Therefore, even if this whole thing is FUD and bullshit by a hacked website, my advice is not to open Truecrypt volumes on Windows, nor to open any other encrypted volumes on Windows regardless of cipher or implementation. At least don't do so when the NSA or FBI are potential adversaries.

        Lastly, if the website turns out to have been hacked, the modified version of Truecrypt then becomes presumed malicious. The payload must be assumed in such a case to include both keyloggers and disk key export, requiring the replacement of any volumes ever opened with it with new volumes used with new passphrases from a known good version. Speaking of such hacks, if your package management system ever complains of an unsigned encryption package you did not write yourself, DO NOT INSTALL IT!
        Last edited by Luke; 05-28-2014, 10:34 PM.

        Comment


        • #19
          Looks like BJAODN. Did they decide to end development because the audit showed it was going to be ridiculously hard to fix? Then they might have said so. There's no "code" link to browse svn, etc. (but I don't know if it was ever there, and some projects don't enable that anyway e.g. pm4linux, PaleMoon source is elsewhere) and every other download has been removed. The "latest" links don't work and in the usual place, SF says "Looking for the latest version? Download Downloads"

          I can't find a place to download source code. This is exceedingly suspicious. So "audit" 7.2, right? Downloaded for the lulz. oldversion.com has 7.1, but how am I going to know it's original... maybe my TC-loving friend has a recent one.

          Comment


          • #20
            Ok, I may be a little paranoid here but doesn't that remind you of when Lavabit shut down its operations?

            The reason they give for shutting down does sound bogus and maybe it's because they can't tell us the real reason. Let's say a secret court order that can't be legally talked about.
            Maybe the current software is not compromised (they don't give any details whatsoever) but any future version would have been.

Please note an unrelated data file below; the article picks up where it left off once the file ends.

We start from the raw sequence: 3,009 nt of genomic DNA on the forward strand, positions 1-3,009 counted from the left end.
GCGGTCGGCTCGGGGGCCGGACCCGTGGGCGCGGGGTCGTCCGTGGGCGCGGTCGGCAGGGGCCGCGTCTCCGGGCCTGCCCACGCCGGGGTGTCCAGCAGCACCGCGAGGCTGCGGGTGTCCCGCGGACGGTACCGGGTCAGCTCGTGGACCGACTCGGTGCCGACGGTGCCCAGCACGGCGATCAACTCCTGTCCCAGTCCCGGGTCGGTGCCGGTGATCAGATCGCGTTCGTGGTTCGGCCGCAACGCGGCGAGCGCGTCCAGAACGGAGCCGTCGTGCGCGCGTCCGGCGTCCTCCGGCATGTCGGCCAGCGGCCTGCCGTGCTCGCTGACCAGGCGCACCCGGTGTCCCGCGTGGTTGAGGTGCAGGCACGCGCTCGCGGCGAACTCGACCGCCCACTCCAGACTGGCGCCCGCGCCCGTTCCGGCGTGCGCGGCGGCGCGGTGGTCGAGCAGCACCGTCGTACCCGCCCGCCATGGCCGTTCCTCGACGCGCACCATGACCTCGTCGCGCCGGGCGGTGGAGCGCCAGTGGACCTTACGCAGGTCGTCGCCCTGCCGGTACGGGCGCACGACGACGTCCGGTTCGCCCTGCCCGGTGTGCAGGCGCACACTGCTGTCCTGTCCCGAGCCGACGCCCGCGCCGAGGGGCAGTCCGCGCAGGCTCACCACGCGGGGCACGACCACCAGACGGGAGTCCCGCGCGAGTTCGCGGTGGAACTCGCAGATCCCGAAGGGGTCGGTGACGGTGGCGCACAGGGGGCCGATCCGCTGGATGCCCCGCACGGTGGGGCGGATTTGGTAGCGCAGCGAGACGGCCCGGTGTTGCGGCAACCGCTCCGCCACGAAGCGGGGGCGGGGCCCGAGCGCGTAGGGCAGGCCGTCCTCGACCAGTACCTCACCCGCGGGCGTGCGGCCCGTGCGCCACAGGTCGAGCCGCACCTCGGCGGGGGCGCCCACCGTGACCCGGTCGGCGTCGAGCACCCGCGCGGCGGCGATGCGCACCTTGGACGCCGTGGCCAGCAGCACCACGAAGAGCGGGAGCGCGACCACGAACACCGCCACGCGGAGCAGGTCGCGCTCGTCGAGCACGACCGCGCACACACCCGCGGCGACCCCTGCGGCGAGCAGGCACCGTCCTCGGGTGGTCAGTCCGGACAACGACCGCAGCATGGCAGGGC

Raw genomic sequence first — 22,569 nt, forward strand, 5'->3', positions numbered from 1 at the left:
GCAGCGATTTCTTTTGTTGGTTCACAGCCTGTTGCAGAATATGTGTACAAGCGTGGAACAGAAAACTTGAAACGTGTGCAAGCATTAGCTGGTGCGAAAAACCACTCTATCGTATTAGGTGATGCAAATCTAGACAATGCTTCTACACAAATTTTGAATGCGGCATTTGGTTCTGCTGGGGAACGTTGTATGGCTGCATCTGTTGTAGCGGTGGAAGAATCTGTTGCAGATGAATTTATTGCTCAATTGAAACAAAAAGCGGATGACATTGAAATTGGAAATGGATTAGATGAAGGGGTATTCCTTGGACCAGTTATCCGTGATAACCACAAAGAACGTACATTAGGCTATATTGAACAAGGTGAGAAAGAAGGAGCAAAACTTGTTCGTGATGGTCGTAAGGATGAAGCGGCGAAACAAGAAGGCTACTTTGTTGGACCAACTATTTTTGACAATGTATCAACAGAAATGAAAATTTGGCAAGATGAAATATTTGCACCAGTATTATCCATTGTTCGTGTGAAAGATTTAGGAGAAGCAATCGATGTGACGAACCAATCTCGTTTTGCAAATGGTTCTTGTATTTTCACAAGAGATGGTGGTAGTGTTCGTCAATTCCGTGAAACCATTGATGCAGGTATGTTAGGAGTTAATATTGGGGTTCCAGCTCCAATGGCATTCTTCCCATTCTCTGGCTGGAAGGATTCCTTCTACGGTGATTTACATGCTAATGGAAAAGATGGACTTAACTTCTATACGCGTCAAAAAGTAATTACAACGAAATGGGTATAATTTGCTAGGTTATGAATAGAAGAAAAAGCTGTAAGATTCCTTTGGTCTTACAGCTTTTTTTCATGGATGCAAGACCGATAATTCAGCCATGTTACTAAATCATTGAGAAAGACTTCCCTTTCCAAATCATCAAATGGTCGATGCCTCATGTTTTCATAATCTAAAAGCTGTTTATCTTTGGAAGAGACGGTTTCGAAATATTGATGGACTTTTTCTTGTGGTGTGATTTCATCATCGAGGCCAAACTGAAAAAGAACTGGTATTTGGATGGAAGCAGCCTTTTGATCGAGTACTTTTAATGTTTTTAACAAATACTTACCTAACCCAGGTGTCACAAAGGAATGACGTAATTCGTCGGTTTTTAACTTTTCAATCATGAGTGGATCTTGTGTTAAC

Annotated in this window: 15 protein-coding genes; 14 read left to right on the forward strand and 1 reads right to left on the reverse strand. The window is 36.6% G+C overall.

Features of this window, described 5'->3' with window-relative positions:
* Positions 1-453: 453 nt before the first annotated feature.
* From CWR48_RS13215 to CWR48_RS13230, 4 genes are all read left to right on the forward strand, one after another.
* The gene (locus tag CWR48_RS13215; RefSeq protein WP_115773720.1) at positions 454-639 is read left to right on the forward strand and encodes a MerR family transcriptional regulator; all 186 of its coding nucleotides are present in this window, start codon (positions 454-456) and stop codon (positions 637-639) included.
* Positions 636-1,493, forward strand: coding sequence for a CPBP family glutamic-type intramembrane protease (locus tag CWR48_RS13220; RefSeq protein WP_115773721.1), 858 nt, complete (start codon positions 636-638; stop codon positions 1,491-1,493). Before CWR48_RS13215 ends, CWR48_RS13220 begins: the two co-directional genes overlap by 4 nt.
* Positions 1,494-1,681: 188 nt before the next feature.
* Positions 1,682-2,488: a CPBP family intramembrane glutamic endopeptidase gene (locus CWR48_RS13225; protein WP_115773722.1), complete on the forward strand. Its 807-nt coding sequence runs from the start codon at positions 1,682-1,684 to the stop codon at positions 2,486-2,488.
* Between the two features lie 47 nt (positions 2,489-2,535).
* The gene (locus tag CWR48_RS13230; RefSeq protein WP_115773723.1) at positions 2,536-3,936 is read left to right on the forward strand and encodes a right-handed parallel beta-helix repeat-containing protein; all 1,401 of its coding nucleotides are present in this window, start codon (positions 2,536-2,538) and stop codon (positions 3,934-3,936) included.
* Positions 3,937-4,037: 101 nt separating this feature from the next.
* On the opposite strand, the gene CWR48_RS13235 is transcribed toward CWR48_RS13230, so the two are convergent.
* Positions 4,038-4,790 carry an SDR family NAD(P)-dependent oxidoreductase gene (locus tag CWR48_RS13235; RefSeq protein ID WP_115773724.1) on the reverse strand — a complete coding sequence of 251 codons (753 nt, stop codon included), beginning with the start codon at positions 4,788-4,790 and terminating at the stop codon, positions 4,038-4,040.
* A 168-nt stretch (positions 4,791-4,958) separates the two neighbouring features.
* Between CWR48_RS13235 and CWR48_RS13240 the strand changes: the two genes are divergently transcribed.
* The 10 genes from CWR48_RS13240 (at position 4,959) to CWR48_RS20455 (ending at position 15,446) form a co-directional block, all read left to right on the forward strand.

So instead of starting to provide back doors for one the agencies they just push the auto-destruct button.

            Comment


            • #21
              Well, gee, how coincidental ... Just recently Sourceforge requested a mass password reset.

              Subject: SourceForge.net Password Reset Required

              SourceForge.net Team <noreply@sourceforge.net>

              May 21 (7 days ago)

              Greetings,

              To make sure we're following current best practices for security, we've
              made some changes to how we're storing user passwords. As a result, the
              next time you go to login to your SourceForge.net account, you will be
              prompted to change your password. Once this is done, your password will be
              stored more securely. We recommend that you do this at your earliest
              convenience by visiting the SourceForge website and logging in.

              And, as always, be vigilant about password security. Use a secure password,
              never include your password in an email, and don't click on links for
              unsolicited password resets.

              If you have any concerns about this, please contact SourceForge support at
              sfnet_ops@slashdotmedia.com

              Best regards,
              SourceForge Team

              ----------------------------------------------------------------------
              SourceForge.net has made this mailing to you as a registered user of
              the SourceForge.net site to convey important information regarding
              your SourceForge.net account or your use of SourceForge.net services.